Whether you’re standing for long periods of time at work or you’re running on the treadmill, an accidental twist of the ankle or turn of the knee can cause a painful injury. Keep reading for your guide on how to wear the right pair of shoes to reduce pain, discomfort and injury.

There’s How Many Muscles in Your Feet?

Whether you’re walking, lifting, running or dancing, your feet (and all the 100 muscles it’s composed of) are getting a workout. In your foot and ankle alone, you’re dealing with 26 bones, 33 joints and dozens of tendons and ligaments. If your feet are not properly supported with a good pair of shoes, the wrong move as you lift weights or lunge can cause serious havoc. Some of the most common foot and ankle injuries are:

  • Stress fracture.
  • Bone spur. This can be caused by improperly worn footwear.
  • Ankle sprains. The severity of a ankle sprain can vary. The worse the sprain, the longer it takes to heal.
  • Turf toe. This is when the big toe bends beyond it’s usual range of motion (the right fitted pair of shoes will help minimize the risk of turf toe.)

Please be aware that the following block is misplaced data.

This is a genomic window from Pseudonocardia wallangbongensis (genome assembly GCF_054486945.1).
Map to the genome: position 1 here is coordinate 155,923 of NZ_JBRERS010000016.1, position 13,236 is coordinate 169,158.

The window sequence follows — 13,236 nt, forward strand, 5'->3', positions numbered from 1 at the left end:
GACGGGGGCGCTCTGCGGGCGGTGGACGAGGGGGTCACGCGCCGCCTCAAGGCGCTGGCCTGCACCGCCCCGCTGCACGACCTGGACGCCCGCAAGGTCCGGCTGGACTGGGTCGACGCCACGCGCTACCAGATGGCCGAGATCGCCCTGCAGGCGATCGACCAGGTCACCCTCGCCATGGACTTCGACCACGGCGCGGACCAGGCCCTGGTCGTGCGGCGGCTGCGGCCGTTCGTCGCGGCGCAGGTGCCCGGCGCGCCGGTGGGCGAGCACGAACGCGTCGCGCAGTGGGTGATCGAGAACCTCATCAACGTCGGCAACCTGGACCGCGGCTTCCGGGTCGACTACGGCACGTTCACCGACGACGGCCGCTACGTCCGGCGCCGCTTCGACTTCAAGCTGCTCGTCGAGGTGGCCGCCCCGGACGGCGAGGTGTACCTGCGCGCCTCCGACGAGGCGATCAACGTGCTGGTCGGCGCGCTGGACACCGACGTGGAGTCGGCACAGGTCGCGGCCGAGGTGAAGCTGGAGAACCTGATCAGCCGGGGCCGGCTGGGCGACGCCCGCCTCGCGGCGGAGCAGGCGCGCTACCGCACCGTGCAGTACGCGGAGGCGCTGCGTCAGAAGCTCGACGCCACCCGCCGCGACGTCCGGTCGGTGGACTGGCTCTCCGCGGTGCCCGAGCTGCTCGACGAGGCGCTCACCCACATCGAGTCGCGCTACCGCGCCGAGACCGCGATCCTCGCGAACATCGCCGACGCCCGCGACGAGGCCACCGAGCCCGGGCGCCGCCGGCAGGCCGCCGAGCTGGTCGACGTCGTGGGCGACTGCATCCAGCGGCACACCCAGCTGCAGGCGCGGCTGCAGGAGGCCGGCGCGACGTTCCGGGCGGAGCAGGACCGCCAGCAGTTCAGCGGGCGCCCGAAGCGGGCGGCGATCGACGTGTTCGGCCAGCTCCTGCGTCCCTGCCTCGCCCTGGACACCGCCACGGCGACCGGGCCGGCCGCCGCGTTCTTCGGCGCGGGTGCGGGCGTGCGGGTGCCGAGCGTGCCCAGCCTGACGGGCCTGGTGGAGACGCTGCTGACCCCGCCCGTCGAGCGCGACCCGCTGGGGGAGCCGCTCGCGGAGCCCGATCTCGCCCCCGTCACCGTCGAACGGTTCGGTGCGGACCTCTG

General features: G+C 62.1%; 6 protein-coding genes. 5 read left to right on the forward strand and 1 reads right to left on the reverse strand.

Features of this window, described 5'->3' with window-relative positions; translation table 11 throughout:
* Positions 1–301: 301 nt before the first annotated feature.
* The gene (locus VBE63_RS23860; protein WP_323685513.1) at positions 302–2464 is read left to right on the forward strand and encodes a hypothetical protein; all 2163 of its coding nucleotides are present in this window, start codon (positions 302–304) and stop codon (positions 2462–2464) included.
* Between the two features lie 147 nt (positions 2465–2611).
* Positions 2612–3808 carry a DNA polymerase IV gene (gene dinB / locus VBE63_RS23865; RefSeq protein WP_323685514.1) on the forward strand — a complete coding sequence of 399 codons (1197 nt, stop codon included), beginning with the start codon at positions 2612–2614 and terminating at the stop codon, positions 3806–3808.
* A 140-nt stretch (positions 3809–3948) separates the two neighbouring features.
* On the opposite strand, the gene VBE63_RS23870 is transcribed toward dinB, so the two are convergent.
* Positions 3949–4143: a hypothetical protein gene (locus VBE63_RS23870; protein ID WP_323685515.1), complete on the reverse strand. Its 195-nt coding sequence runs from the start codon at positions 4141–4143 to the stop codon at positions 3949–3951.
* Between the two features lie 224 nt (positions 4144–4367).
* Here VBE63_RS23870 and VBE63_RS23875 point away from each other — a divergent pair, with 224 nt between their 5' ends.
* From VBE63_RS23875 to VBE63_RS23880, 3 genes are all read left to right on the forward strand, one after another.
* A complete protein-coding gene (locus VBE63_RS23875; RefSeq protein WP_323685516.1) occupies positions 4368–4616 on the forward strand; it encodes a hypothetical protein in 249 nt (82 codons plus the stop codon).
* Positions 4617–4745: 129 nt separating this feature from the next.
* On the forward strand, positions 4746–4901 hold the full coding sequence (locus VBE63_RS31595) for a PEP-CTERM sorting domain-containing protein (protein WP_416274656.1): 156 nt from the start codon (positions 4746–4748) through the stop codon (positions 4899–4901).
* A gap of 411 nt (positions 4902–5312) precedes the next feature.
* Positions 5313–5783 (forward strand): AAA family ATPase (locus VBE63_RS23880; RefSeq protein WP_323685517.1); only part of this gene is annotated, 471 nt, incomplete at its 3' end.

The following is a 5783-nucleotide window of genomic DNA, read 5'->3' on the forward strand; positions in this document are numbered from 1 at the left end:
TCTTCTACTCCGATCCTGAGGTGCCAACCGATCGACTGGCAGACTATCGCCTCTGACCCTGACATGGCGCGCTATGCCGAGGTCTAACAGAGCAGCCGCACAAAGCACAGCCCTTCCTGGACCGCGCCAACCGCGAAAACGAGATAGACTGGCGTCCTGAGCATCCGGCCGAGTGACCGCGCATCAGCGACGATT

• Achilles Tendinitis. When the tendon behind the heel becomes inflamed, it can cause a painful ache just above the ankle.
  • Bunions are typically caused by wearing shoes that are too tight.

Whether you’ve had a minor injury or seem to get re-injured during intense exercise, you can control the severity of your injury (and even the frequency of the injury) by supporting your feet sufficiently. Do it the right way with the right pair of shoes!

The Right Shoes For the Right

Shoes are not a one-size-fits-all. Make sure that you’re picking the right shoes for a singular purpose. If you’re a runner, go for running shoes. If you’re a walker, choose walking shoes. If you lift, look for shoes that will support your ankles, so you can endure heavy amounts of weight without strain.

  • Shop towards the end of the day. Your feet swell later in the day, so try shoes on when they’re at their biggest.
  • Use the thumb’s width rule of thumb. Once you’ve tried your shoes on, measure how much wiggle room you have. There should be about a thumb’s width left, between where your toe is and where your shoe ends. The top of your foot should fit snuggly within the shoe, as well as your heel. If your foot feels like it’s shifting or slipping, try on another pair or another size.


  • Don’t give into the bells and whistles. The trendiest shoes don’t always make for the most supportive shoe – so don’t give into the bells and whistles! For example, if your heel is injured easily, gel inserts provide extra shock absorption, but for most buyers, they can do without the ‘extras’.


  • Know when to replace them. Shoes wear out over time. In fact, the average pair of running shoes should be replaced every 400 miles, give or take. Overall, go by how your feet feel, and replace when needed.

Use our guide to find the perfect pair of shoes for you – regardless of what activity you do or how long you do it!